The Venue(s) 

For the 3rd year running, the Web Summit will be taking place in the Royal Dublin Society (RDS) a glorious building in the heart of one of Dublin’s most beautiful areas. It dates back to 1731. Each year we’ve expanded the amount of space that we use and this year we’re just going to take the whole damn thing. Don’t worry, we’ll have plenty of maps so you don’t get lost.

This year there’ll also be a number of other Web Summit events around the city – ranging from seminars, workshops and hackathons to gigs, music events, parties, open dinners and other networking events. Last year we held the first Web Summit by Night – taking over 10 of Dublin’s coolest pubs on Dame Lane, right in the city centre. It’s returning this year and we’ll be expanding it to three times the size. We’ll be taking over something like a square mile of pubs in Dublin.

While you’re here 

Getting around: Dublin has a comprehensive bus service, the Luas tram service, and a Dublin bike scheme which operates around the city centre. HitTheRoad.ie provides some very handy public transport directions from A to B. And yes, Hailo is in Dublin and is widely used. It’s been a godsend.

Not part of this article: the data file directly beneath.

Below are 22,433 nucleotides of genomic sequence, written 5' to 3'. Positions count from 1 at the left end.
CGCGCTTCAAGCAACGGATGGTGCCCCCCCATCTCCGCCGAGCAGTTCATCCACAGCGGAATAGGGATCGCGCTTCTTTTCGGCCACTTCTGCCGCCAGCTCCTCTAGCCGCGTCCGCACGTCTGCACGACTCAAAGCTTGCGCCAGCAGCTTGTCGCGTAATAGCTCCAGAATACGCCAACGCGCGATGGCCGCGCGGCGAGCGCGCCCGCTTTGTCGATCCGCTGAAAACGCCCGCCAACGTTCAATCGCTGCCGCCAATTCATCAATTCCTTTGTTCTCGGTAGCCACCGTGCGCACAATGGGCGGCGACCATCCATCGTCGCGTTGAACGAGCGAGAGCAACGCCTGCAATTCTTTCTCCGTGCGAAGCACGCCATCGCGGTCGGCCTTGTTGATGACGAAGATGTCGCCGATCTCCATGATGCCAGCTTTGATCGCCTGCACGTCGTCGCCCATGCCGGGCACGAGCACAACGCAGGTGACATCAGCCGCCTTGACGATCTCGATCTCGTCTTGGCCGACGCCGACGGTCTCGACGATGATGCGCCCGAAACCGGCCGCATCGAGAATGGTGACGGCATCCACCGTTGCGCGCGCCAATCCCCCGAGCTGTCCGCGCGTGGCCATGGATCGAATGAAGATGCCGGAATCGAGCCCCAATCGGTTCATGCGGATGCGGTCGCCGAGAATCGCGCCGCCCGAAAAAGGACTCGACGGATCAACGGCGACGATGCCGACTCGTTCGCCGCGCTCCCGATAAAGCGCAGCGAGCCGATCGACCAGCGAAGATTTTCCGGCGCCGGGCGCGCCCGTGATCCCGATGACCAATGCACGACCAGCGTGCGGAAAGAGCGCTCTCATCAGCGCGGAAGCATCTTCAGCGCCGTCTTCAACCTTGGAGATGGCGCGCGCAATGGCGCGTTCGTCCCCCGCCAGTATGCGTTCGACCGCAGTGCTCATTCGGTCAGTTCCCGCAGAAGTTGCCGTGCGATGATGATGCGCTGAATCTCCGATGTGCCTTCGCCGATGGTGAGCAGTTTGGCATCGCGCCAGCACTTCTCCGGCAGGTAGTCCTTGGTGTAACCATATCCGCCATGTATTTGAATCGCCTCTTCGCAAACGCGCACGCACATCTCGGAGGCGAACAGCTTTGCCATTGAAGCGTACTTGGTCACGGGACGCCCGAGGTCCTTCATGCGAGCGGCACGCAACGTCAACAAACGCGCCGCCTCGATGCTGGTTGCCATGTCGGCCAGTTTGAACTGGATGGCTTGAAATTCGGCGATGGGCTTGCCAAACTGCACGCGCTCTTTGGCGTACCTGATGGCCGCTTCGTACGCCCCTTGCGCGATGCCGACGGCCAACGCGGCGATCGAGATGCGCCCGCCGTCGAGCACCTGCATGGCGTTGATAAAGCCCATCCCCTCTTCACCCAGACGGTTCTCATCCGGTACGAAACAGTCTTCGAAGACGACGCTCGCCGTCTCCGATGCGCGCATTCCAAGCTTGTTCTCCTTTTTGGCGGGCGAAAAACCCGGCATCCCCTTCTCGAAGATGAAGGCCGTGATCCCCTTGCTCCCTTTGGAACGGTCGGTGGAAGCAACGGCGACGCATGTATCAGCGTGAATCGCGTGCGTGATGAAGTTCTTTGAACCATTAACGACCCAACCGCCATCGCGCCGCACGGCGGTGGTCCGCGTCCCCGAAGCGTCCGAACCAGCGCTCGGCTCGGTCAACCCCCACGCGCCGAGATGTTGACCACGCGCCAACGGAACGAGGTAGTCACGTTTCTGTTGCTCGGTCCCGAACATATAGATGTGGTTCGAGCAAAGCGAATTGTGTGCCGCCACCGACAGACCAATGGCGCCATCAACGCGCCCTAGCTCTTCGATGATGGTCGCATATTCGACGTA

Things to do: Dublin is of course one of Europe’s favourite spots to visit, and for good reason too. The cultural scene is incredibly rich, with an abundance of galleries, many of which are free to visit, a thriving theatre scene, and great gigs to go to every night. For some of the more bohemian options Dublin has to offer, check out LeCool. 

Of course, no visit to Dublin is complete without a visit to the home of the black stuff – The Guinness Storehouse. The Old Jameson Distillery is worth a visit too.

That should be enough to whet your appetite for now, but we’ll have a more comprehensive guide on Dublin’s best attractions soon. In the meantime, you can find out more in guides from The New York Times, Lonely Planet and Timeout.

We look forward to seeing you here.